(Long Range Program and Facility Assessment Report) provide necessary

    context for both reading and implementing theMaster Development

    Plan. The following pages summarize these first two volumes.

    Volume I: Long Range Framework Plan

    The 2004 Framework Planis a principle-based living document, which

    defines and discusses the principles that will guide future growth and

    change based on an analysis of DBGs mission and unique history.

    Volume II: Long Range Program and Facility Assessment Report

    Part One - Program Assessment

    This report details the space requirements for each department,

    illustrating location and adjacency requirements. It provides general

    guidelines for space needs for the next five years and is based on 2004

    assumptions for programs, staffprojections and visitation.

    Volume II: Long Range Program and Facility Assessment Report

    Part Two - Facility Assessment

    This report documents existing conditions of the buildings, garden

    structures and systems of the York Street campus and recommends a

    three-tier prioritization for repairs and upgrades.

    Volume III: The Master Development Plan

    TheMaster Development Planoverlays planning and horticulturalprinciples to the Framework PlansGuiding Principles, applying them

    to the assessments and recommendations of the Program and Facility

    Assessment Report. This 25-year blueprint for the York Street campus

    addresses programmatic, physical (architecture and infrastructure)

    and horticultural elements of the Gardens.

    .

    D E N V E R B O T A N I C G A R D E N S L O N G R A N G E P L A N N I N G C O M M I T T E E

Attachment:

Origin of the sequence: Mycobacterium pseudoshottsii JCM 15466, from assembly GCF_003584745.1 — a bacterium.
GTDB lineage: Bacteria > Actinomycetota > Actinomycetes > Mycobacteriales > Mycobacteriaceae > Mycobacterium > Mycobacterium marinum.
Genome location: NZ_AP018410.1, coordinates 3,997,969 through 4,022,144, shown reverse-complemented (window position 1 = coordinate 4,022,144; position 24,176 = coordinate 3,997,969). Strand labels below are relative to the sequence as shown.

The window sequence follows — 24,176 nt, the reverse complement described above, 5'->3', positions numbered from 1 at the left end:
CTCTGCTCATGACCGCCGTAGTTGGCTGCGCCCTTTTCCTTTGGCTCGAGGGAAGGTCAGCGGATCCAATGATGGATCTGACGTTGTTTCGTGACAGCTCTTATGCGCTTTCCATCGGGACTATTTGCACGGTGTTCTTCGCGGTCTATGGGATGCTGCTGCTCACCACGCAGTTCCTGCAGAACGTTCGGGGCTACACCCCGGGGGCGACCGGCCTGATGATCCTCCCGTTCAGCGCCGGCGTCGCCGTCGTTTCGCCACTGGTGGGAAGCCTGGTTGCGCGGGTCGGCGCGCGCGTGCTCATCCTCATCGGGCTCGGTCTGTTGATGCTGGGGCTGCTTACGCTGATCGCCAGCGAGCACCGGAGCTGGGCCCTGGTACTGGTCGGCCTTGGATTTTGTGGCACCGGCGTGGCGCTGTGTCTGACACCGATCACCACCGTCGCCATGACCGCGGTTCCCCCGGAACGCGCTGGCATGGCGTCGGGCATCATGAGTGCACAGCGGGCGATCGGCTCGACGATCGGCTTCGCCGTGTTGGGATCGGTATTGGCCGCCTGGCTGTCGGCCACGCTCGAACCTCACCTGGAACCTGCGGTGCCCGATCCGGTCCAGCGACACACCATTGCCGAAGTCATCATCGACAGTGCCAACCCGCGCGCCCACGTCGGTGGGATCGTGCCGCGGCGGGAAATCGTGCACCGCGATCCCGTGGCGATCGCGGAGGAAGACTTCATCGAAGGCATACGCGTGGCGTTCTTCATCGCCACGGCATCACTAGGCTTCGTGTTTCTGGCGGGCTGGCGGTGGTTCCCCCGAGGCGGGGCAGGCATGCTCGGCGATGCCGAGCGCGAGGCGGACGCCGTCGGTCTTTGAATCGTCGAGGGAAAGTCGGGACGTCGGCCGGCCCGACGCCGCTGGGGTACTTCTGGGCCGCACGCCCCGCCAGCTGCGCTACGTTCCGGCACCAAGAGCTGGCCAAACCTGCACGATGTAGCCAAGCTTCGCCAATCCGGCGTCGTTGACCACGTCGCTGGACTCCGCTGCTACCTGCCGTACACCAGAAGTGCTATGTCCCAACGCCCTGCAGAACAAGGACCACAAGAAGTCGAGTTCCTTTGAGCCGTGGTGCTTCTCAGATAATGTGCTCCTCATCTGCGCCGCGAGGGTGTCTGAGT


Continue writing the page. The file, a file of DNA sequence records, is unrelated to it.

LONG RANGE

    PROGRAM AND FACILITY ASSESSMENT REPORTVOLUMEII - PART2: FACILITYASSESSMENT

    June 16, 2004

    LONG RANGE

    PROGRAM AND FACILITY ASSESSMENT REPORTVOLUMEII - PART1: PROGRAMASSESSMENT

    June 16, 2004

    D E N V E R B O T A N I C G A R D E N S L O N G R A N G E P L A N N I N G C O M M I T T E E

    M A S T E R D E V E L O P M E N T P L A N 2 0 0 7

    T R Y B A A R C H I T E C T S

    D E N V E R B O T A N I C G A R D E N S L O N G R A N G E P L A N N I N G C O M M I T T E E

    LONG RANGE

    PROGRAM AND FACILITY ASSESSMENT REPORTVOLUMEII - PART2: FACILITYASSESSMENT

    June 16, 2004

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    A-6 EXECUTIVE SUMMARY

    2007 Master Development PlanDocument Overview

    What is the Master Development Plan?

    This Master Development Plan is a blueprint for the programmatic,

    physical and horticultural development of Denver Botanic Gardens

    to enhance the operational mission for the next 25 years and beyond.

    This document is the product of an analysis of The Gardens guiding

    principles, history and mission, a comprehensive assessment of the

    departmental program and facilities, and a thorough systems analysis

    of the historic facilities, all filtered through the DBG community.

    Planning Filters

    Through the summer of 2007, the design team engaged the DBG

    staff, administration, trustees, volunteers, neighborhood and city

    representatives in a series of interactive sessions to fully process

    the knowledge gained from the previous investigations, reassess

    priorities and programmatic needs, and explore opportunities

    for sustainable practices in both operations and development of

    additional infrastructure. This process generated a comprehensive set

    of planning filters with which to assess the strengths and weaknesses

    of the entire site. The application of these fourfilters to the overall

    site generated an understanding of the opportunities are for future

    development.

    The four filters used to analyze the Denver Botanic Gardens site are:

    Areas of StabilityAreas of Integration

    Areas of Reinterpretation

    Areas of Change

    Each of these filters are further defined in the following text

    accompanying the associated diagrams.

    Areas of IntegrationAreas of Stability

    Areas of Integration

    Zones within the property contributing to the core values of the

    Gardens that require relocation and/or repositioning to best reflectmission, principles and hoticultural narrative. These areas include:

    Cuting Garden, Wildflower Treasures, Kitchen Garden, Victorian Secret

    Garden, Spanish Orchard, Flytrap Feast, Rose Garden, Water Smart Garden,

    Ponderosa Border, Bristlecone Border, Lilac Garden, Endange